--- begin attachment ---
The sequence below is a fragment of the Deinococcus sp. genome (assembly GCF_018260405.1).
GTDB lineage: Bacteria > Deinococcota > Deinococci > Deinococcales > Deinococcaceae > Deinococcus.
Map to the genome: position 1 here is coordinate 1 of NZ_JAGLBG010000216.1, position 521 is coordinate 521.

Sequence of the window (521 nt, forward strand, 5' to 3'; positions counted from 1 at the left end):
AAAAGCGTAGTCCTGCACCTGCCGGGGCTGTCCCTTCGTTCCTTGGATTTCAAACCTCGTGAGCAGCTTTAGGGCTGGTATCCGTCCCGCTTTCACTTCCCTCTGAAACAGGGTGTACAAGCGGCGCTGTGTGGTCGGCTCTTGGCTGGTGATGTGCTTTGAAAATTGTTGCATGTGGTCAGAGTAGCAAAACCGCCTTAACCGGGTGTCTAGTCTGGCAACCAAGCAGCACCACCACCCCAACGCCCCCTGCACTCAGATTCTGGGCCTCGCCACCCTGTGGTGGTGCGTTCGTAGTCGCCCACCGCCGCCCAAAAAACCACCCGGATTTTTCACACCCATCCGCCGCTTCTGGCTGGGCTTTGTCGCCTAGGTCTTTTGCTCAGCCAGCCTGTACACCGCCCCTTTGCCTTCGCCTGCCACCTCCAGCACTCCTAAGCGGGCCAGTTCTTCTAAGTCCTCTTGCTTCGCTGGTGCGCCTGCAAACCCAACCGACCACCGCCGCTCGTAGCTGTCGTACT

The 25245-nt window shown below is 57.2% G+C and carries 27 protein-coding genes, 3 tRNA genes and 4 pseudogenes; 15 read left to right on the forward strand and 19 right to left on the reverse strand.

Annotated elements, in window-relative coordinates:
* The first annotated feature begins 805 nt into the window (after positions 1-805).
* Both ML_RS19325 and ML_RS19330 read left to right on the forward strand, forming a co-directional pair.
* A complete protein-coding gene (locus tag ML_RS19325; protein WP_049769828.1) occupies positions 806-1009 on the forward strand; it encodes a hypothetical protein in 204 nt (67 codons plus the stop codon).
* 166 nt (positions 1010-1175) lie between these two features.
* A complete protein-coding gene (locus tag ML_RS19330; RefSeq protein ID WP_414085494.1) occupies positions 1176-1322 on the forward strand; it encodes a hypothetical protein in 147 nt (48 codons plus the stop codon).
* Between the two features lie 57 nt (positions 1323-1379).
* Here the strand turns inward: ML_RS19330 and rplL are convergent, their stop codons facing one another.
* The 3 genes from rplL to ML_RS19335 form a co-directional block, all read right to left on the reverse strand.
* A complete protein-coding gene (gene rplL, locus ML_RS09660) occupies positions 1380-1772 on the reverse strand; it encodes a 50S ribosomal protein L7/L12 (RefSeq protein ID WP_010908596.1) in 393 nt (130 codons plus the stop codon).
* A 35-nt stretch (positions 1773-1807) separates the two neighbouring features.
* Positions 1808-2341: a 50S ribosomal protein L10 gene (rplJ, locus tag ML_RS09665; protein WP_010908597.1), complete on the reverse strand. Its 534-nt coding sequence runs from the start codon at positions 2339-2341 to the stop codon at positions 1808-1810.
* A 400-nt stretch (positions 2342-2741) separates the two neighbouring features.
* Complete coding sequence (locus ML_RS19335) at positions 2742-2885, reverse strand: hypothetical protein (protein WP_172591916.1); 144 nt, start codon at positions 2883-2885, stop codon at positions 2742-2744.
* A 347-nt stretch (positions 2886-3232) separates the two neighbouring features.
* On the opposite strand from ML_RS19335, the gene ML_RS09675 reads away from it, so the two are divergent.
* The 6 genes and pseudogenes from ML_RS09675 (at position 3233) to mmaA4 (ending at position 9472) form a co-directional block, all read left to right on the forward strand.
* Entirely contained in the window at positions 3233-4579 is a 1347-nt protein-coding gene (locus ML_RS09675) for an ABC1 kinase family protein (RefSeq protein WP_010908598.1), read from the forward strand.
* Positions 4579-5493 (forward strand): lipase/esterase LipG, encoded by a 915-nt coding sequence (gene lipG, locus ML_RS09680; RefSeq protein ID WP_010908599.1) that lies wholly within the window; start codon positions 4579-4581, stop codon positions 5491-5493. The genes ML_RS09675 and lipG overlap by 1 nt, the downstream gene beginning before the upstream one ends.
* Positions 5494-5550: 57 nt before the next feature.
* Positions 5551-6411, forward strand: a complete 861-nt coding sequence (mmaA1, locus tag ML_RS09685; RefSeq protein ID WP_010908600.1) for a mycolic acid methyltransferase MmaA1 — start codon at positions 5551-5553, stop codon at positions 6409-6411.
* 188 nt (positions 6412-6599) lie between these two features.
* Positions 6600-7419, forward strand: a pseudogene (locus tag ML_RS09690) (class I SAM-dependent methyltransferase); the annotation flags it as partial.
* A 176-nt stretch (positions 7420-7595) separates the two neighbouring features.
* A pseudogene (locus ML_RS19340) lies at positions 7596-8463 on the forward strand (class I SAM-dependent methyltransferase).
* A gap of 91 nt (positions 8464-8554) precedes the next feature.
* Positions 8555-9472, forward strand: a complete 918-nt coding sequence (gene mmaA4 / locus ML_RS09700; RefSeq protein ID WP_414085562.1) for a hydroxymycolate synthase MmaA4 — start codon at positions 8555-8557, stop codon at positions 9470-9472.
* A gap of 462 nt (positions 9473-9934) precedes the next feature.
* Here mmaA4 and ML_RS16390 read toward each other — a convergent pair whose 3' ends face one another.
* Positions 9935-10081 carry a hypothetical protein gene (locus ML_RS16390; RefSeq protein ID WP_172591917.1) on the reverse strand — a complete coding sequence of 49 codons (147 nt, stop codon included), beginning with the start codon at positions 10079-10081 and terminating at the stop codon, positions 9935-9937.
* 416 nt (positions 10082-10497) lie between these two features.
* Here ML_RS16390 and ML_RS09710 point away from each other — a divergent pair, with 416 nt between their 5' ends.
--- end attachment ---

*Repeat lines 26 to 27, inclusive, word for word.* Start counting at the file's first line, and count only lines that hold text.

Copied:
* Positions 5494-5550: 57 nt before the next feature.
* Positions 5551-6411, forward strand: a complete 861-nt coding sequence (mmaA1, locus tag ML_RS09685; RefSeq protein ID WP_010908600.1) for a mycolic acid methyltransferase MmaA1 — start codon at positions 5551-5553, stop codon at positions 6409-6411.